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Nanomedicine. 2015 Jan;11(1):39-46. doi: 10.1016/j.nano.2014.07.005. Epub 2014 Jul 27.

Blood biocompatibility of surface-bound multi-walled carbon nanotubes.

Author information

1
School of Pharmacy and Pharmaceutical Sciences, Trinity College Dublin, Ireland. Electronic address: ag2606@cumc.columbia.edu.
2
School of Pharmacy and Pharmaceutical Sciences, School of Medicine and Trinity Biomedical Sciences Institute, Trinity College Dublin, Ireland. Electronic address: santosmm@tcd.ie.
3
School of Chemistry, Centre for Research on Adaptive Nanostructures and Nanodevices, Trinity College Dublin, Ireland. Electronic address: asatti@leitat.org.
4
Department of Surgery, University of Michigan Medical Center, Ann Arbor, MI, USA. Electronic address: tcmajor@med.umich.edu.
5
Conway Institute of Biomolecular & Biomedical Research, University College Dublin, Ireland. Electronic address: kieran.wynne@ucd.ie.
6
School of Chemistry and CRANN institute, Trinity College Dublin, Ireland; St. Petersburg National Research University of Information Technologies, Mechanics and Optics, St. Petersburg, Russia. Electronic address: igounko@tcd.ie.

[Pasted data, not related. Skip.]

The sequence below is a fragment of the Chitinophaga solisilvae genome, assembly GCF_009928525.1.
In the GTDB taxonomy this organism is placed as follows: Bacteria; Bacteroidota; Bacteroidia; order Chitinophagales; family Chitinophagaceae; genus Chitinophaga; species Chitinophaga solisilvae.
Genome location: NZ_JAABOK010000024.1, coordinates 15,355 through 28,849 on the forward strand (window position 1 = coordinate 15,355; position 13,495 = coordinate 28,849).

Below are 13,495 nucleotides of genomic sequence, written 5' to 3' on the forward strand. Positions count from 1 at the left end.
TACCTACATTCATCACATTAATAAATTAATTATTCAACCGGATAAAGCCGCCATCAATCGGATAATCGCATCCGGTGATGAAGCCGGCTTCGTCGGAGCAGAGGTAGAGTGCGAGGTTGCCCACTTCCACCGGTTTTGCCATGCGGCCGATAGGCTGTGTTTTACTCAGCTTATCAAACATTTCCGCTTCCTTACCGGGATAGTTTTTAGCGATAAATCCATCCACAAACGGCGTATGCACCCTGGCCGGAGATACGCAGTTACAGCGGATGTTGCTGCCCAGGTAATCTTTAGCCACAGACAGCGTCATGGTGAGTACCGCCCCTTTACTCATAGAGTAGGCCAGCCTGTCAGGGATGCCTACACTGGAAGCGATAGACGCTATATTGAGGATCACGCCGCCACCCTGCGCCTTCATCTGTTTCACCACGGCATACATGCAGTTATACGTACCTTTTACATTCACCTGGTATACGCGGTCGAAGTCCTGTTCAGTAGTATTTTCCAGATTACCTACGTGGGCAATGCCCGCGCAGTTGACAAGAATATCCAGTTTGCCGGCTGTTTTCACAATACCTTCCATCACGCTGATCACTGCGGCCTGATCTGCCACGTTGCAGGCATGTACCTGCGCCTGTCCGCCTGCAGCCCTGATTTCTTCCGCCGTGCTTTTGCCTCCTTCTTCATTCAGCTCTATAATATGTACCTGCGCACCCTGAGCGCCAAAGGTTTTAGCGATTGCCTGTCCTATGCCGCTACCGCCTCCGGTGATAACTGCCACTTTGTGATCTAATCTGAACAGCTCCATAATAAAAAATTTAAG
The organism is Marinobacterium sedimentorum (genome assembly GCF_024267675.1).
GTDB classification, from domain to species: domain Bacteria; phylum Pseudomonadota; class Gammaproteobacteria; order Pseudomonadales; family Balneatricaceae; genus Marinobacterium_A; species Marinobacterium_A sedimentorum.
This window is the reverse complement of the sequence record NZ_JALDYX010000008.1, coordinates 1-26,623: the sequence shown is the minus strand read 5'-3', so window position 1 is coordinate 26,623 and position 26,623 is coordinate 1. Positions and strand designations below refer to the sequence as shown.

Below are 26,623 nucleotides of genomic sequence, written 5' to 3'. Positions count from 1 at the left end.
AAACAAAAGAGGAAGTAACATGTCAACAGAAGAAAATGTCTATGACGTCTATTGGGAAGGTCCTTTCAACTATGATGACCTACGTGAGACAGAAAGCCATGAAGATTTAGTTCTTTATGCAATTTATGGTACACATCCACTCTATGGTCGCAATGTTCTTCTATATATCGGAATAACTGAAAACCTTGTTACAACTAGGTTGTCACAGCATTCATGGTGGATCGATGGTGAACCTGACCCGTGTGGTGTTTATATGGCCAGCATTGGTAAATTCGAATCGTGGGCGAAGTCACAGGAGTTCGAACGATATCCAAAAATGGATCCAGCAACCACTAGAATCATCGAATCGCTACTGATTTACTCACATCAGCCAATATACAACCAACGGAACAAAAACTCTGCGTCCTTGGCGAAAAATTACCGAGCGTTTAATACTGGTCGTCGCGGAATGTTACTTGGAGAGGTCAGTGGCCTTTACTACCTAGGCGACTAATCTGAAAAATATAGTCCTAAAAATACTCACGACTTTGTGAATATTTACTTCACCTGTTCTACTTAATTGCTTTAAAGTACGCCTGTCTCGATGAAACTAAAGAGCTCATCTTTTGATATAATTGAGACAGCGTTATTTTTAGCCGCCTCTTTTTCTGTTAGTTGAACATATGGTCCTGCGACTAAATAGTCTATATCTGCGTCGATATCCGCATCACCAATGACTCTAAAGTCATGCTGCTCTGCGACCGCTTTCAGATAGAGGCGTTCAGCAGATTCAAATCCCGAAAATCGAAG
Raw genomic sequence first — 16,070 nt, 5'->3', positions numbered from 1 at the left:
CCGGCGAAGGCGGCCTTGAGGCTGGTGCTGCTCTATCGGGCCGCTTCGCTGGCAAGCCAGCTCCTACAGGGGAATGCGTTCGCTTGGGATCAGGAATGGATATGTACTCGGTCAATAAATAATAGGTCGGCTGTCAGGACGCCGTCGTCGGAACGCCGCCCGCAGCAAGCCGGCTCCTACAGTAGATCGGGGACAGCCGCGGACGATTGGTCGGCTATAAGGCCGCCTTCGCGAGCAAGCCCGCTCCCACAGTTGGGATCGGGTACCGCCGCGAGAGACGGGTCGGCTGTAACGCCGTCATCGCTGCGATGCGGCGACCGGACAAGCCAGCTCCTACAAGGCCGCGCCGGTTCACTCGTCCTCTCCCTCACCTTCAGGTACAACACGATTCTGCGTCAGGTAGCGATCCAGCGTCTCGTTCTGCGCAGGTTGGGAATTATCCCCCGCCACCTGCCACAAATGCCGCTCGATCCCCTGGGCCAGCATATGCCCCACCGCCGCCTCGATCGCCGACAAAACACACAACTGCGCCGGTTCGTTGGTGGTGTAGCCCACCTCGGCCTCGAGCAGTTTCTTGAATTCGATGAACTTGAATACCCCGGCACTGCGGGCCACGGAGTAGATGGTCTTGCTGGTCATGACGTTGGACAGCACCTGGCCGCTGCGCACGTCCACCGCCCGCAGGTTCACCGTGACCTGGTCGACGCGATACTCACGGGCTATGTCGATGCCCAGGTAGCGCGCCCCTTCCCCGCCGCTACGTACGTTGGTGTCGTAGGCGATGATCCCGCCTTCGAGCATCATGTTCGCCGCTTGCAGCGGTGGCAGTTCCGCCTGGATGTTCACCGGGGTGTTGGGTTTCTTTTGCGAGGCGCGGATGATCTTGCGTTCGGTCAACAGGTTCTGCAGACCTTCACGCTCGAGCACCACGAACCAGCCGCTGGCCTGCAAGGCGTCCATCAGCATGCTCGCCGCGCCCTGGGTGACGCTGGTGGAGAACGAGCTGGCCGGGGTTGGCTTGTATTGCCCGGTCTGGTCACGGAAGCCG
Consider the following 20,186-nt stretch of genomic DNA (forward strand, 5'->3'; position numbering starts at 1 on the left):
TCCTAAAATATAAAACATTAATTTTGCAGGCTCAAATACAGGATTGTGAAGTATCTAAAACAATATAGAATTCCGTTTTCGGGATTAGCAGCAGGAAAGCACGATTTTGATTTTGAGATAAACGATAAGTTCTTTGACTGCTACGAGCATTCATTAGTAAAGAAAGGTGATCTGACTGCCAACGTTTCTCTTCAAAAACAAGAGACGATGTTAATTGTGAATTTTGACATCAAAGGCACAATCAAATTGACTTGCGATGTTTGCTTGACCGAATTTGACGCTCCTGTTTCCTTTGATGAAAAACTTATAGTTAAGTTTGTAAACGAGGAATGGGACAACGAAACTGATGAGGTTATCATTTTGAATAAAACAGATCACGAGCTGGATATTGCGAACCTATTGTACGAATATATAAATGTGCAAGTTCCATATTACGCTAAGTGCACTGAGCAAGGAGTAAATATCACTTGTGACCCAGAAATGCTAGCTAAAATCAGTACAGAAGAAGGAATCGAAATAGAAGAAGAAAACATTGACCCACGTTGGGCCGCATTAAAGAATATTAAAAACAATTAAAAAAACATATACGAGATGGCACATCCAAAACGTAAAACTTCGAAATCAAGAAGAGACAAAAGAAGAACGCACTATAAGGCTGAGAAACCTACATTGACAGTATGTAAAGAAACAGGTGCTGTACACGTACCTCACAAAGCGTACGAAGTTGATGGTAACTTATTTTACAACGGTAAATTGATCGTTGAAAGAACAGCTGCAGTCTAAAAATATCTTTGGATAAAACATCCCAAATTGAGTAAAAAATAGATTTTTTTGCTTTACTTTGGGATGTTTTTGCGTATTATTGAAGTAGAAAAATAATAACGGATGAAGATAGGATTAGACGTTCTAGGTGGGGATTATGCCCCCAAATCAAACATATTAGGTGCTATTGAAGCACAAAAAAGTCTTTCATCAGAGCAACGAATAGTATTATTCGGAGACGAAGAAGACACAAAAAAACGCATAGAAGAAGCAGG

7
Department of Pediatrics and Communicable Diseases, University of Michigan Medical Center, Ann Arbor, MI, USA. Electronic address: gannich@med.umich.edu.
8
Conway Institute of Biomolecular & Biomedical Research, University College Dublin, Ireland. Electronic address: giuliano.elia@philochem.ch.
9
School of Pharmacy and Pharmaceutical Sciences, Trinity College Dublin, Ireland. Electronic address: radomskm@tcd.ie.

Abstract

Blood clots when it contacts foreign surfaces following platelet activation. This can be catastrophic in clinical settings involving extracorporeal circulation such as during heart-lung bypass where blood is circulated in polyvinyl chloride tubing. Studies have shown, however, that surface-bound carbon nanotubes may prevent platelet activation, the initiator of thrombosis. We studied the blood biocompatibility of polyvinyl chloride, surface-modified with multi-walled carbon nanotubes in vitro and in vivo. Our results show that surface-bound multi-walled carbon nanotubes cause platelet activation in vitro and devastating thrombosis in an in vivo animal model of extracorporeal circulation. The mechanism of the pro-thrombotic effect likely involves direct multi-walled carbon nanotube-platelet interaction with Ca(2+)-dependant platelet activation. These experiments provide evidence, for the first time, that modification of surfaces with nanomaterials modulates blood biocompatibility in extracorporeal circulation.

KEYWORDS:

Carbon nanotubes; Cardiopulmonary bypass; Coagulation; Extracorporeal life support; Platelets

PMID:
25072378
DOI:
10.1016/j.nano.2014.07.005
[Indexed for MEDLINE]

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